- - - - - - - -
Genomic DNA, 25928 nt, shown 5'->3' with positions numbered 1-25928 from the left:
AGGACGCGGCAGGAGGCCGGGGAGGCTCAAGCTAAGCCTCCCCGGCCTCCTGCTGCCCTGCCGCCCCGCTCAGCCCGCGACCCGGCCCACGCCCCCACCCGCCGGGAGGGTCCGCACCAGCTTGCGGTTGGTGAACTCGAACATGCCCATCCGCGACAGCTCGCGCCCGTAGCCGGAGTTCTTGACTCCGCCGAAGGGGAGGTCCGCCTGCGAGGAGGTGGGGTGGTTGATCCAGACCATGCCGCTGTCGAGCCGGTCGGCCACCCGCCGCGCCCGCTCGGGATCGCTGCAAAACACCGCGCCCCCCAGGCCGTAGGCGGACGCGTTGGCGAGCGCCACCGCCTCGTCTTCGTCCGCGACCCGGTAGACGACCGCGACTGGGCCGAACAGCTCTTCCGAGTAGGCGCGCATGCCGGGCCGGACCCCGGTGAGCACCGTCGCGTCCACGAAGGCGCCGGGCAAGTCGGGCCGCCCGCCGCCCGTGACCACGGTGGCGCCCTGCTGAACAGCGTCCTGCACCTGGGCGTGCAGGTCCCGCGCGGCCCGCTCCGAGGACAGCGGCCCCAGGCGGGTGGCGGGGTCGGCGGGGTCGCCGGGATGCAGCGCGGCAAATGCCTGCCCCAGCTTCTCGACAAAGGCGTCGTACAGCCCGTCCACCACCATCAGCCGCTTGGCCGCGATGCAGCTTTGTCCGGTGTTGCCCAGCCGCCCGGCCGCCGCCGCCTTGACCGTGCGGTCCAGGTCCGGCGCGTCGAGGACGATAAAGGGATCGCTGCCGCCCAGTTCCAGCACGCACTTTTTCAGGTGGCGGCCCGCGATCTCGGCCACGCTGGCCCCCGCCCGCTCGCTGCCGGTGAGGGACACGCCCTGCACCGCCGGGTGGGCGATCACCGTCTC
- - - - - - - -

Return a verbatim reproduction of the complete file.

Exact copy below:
Genomic DNA, 25928 nt, shown 5'->3' with positions numbered 1-25928 from the left:
AGGACGCGGCAGGAGGCCGGGGAGGCTCAAGCTAAGCCTCCCCGGCCTCCTGCTGCCCTGCCGCCCCGCTCAGCCCGCGACCCGGCCCACGCCCCCACCCGCCGGGAGGGTCCGCACCAGCTTGCGGTTGGTGAACTCGAACATGCCCATCCGCGACAGCTCGCGCCCGTAGCCGGAGTTCTTGACTCCGCCGAAGGGGAGGTCCGCCTGCGAGGAGGTGGGGTGGTTGATCCAGACCATGCCGCTGTCGAGCCGGTCGGCCACCCGCCGCGCCCGCTCGGGATCGCTGCAAAACACCGCGCCCCCCAGGCCGTAGGCGGACGCGTTGGCGAGCGCCACCGCCTCGTCTTCGTCCGCGACCCGGTAGACGACCGCGACTGGGCCGAACAGCTCTTCCGAGTAGGCGCGCATGCCGGGCCGGACCCCGGTGAGCACCGTCGCGTCCACGAAGGCGCCGGGCAAGTCGGGCCGCCCGCCGCCCGTGACCACGGTGGCGCCCTGCTGAACAGCGTCCTGCACCTGGGCGTGCAGGTCCCGCGCGGCCCGCTCCGAGGACAGCGGCCCCAGGCGGGTGGCGGGGTCGGCGGGGTCGCCGGGATGCAGCGCGGCAAATGCCTGCCCCAGCTTCTCGACAAAGGCGTCGTACAGCCCGTCCACCACCATCAGCCGCTTGGCCGCGATGCAGCTTTGTCCGGTGTTGCCCAGCCGCCCGGCCGCCGCCGCCTTGACCGTGCGGTCCAGGTCCGGCGCGTCGAGGACGATAAAGGGATCGCTGCCGCCCAGTTCCAGCACGCACTTTTTCAGGTGGCGGCCCGCGATCTCGGCCACGCTGGCCCCCGCCCGCTCGCTGCCGGTGAGGGACACGCCCTGCACCGCCGGGTGGGCGATCACCGTCTC